Anybody who has ever been in one knows that a car accident can be a nightmare. What’s worse is that some car accidents are deliberately staged by vicious criminals out to rip off insurance companies.
These crooks actually orchestrate accidents involving innocent drivers. Not only does this heinous practice put people and property in danger but it can also raise your insurance premiums. Many innocent motorists end up with accidents on their record and pay more in insurance because of these fraudsters.
The problem has been made worse because there are dozens of organized gangs of professional criminals that make a dishonest living by staging such accidents. If you drive, you need to be aware of these predators and their tactics. Insurance fraudsters rely on your ignorance to get away with their depredations.
Crash for Cash
The best way to protect yourself from insurance fraudsters is to understand how they work. Many victims don’t even realize that they’ve been scammed. Here are some of these crooks’ favorite tactics:
- The Drive Down. A friendly motorist waves you on at an intersection then deliberately crashes his or her vehicle right into you. When confronted, the crook denies waving you on.
- Parking Lot Drive Down. A driver in a parked car waves you on then pulls out and hits you. Another variation involves a driver that stops while you’re starting to pull out and acts like he or she wants your parking space. The criminal then drives up behind your car and lets his vehicle get hit.
- The Sideswipe. If you’re trying to make a left turn or driving in the left-turn lane, the crook simply pulls in front of you or rams into the side of your car. Some criminals will drive right in front of you while you’re pulling onto or off of the highway.
- Shady Helpers. A friendly stranger appears out of nowhere right after an accident. The stranger may try to talk you into using a specific lawyer, chiropractor, or doctor and conveniently have that professional’s card in his hand. Don’t buy it; the friendly helper is in on the scam. In another variation, the friendly stranger tries to talk you into using a specific auto body shop.
- Swoop and Squat. It sounds silly, but there’s nothing funny about this con. A vehicle suddenly swoops right in front of you and puts on the brakes, causing an accident. The driver or passengers of the car then develop whiplash and call a lawyer. In some variations of this scam, teams of crooks in two or three vehicles force you into the wreck.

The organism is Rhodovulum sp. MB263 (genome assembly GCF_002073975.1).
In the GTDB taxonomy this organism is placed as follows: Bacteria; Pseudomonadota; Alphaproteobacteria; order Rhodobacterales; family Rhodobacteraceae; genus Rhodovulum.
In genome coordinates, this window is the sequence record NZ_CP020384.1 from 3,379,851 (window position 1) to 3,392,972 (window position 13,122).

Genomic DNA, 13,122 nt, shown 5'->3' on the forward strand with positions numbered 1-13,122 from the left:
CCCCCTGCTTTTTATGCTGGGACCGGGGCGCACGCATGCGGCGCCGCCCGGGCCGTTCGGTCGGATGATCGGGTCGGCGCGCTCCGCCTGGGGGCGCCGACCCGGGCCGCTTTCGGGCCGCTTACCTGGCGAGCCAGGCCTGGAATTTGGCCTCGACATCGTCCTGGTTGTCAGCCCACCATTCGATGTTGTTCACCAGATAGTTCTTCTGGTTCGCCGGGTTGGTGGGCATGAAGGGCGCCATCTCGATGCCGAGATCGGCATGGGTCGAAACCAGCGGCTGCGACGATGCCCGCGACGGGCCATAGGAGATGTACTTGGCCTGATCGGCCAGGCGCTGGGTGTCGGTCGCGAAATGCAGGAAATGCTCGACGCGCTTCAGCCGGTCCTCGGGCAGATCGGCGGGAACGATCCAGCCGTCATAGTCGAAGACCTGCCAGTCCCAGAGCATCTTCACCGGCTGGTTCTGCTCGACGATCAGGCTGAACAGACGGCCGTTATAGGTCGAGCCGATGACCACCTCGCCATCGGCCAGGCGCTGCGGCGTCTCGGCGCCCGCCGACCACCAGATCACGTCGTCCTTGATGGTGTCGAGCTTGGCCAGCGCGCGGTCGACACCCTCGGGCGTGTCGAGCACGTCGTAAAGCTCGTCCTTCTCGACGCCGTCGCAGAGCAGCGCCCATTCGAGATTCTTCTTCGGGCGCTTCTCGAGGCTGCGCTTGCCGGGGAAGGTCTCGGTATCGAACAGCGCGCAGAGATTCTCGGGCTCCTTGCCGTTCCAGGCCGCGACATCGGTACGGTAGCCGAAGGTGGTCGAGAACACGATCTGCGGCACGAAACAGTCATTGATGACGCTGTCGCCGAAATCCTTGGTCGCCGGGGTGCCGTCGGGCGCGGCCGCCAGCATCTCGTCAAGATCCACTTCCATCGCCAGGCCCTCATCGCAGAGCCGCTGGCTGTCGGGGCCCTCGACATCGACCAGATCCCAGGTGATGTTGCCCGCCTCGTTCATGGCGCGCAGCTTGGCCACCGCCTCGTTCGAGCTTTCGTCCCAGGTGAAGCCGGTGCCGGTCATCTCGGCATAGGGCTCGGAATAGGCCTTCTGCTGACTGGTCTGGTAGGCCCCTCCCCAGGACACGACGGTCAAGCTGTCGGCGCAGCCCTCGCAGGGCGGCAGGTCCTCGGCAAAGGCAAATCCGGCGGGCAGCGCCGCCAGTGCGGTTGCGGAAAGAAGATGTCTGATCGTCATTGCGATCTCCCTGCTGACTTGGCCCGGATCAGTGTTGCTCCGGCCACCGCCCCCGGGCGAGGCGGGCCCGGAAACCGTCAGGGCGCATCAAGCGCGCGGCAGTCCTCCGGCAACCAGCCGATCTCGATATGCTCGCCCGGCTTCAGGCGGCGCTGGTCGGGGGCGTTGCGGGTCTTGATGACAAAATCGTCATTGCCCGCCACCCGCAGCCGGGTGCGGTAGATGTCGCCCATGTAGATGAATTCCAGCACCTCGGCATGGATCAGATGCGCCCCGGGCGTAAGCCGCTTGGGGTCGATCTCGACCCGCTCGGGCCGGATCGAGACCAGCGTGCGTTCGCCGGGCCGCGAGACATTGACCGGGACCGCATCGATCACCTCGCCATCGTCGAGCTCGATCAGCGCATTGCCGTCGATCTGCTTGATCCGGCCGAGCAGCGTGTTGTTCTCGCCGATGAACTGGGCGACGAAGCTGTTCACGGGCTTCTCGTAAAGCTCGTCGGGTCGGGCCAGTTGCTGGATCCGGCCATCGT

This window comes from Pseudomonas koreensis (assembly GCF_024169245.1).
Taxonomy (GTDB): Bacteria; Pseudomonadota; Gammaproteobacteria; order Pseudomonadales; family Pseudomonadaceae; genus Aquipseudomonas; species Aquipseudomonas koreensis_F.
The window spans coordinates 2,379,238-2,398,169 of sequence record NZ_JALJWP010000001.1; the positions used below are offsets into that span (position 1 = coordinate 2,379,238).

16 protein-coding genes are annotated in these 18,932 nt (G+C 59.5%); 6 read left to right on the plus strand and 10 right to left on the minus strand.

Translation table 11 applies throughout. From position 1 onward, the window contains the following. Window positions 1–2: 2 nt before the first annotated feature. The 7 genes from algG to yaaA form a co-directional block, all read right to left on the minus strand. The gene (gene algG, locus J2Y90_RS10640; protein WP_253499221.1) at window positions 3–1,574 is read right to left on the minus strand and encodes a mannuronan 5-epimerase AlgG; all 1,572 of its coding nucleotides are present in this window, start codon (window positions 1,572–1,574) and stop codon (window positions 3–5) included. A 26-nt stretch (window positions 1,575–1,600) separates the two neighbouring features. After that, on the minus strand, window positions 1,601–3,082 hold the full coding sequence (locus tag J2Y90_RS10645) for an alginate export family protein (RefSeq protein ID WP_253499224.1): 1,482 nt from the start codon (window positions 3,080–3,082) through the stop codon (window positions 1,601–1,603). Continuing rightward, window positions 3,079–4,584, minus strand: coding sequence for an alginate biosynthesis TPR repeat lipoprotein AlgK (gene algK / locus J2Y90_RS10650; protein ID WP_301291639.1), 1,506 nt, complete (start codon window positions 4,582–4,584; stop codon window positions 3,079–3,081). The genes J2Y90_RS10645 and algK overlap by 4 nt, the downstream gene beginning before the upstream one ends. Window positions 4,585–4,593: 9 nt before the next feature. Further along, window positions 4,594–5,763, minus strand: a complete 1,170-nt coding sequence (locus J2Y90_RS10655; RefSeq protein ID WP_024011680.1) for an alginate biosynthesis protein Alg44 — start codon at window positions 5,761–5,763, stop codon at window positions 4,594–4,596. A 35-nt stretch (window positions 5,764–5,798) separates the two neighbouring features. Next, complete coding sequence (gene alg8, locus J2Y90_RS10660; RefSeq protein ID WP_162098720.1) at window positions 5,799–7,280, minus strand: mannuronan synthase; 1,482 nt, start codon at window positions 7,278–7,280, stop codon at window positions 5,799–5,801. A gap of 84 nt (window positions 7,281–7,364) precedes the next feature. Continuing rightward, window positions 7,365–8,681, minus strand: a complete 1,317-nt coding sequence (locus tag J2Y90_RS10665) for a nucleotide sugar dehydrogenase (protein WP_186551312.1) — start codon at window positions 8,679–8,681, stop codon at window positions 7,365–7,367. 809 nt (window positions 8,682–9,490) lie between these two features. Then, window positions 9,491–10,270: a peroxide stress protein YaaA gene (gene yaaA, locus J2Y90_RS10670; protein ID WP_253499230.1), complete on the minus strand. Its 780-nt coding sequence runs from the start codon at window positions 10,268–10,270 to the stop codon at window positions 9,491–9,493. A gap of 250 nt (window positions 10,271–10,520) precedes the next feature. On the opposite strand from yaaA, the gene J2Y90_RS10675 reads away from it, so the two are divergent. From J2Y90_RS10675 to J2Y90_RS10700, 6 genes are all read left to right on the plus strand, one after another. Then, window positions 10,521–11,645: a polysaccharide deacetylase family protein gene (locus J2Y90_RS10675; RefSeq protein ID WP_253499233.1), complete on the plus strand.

These are just a few of the tactics used by the insurance fraudsters. Be alert because these crooks are constantly thinking up new scams.
What to Do After an Accident
It isn’t always possible to spot insurance fraudsters at work, but there are some things you can do to protect yourself after an accident. Some of the steps that you can take to protect yourself include:
- Call the law. Call the police as soon as you get into an accident; don’t rely on others to do so. Simply having the cops around can sometimes scare fraudsters off.
- Carefully observe how people act. If somebody isn’t upset or agitated, get suspicious. Get really suspicious if somebody says you should call a certain lawyer, doctor, chiropractor, or auto body shop. Watch to see if somebody starts acting injured if the police or paramedics arrive.
- If you or somebody else is injured, call 911 for an ambulance and paramedics. A person who is really hurt will probably let paramedics treat him or her. If somebody refuses treatment, get suspicious.
- Be leery of strangers. If somebody appears and claims he or she saw the accident, ask who they are and why they are there.
- Use your cell phone to take pictures of the accident, the vehicles, and everybody around.
- Look for signs of fraud such as a used vehicle or a car with several people in it.
- If you think there’s fraud, report it to the police, the insurance company, and your state’s government. You can also report insurance to the National Insurance Crime Bureau; its phone number is 1-800-835-6422.
- Write down the name and contact information for everybody present, including drivers, passengers, and witnesses.
- Write down the license plate number for every vehicle involved, or take pictures of the plates with your phone.
- If you need to hire a doctor or a lawyer, choose your own. Never take recommendations of people at the scene.
- Follow up on the accident and see if any claims have been filed. If you’re suspicious of a claim, tell your insurance company.
The best way to protect yourself from insurance fraud is to be suspicious. If something or somebody doesn’t seem right after an accident, ask questions. Just being a little vigilant and asking a few questions can keep you from being a victim and having your premium go up.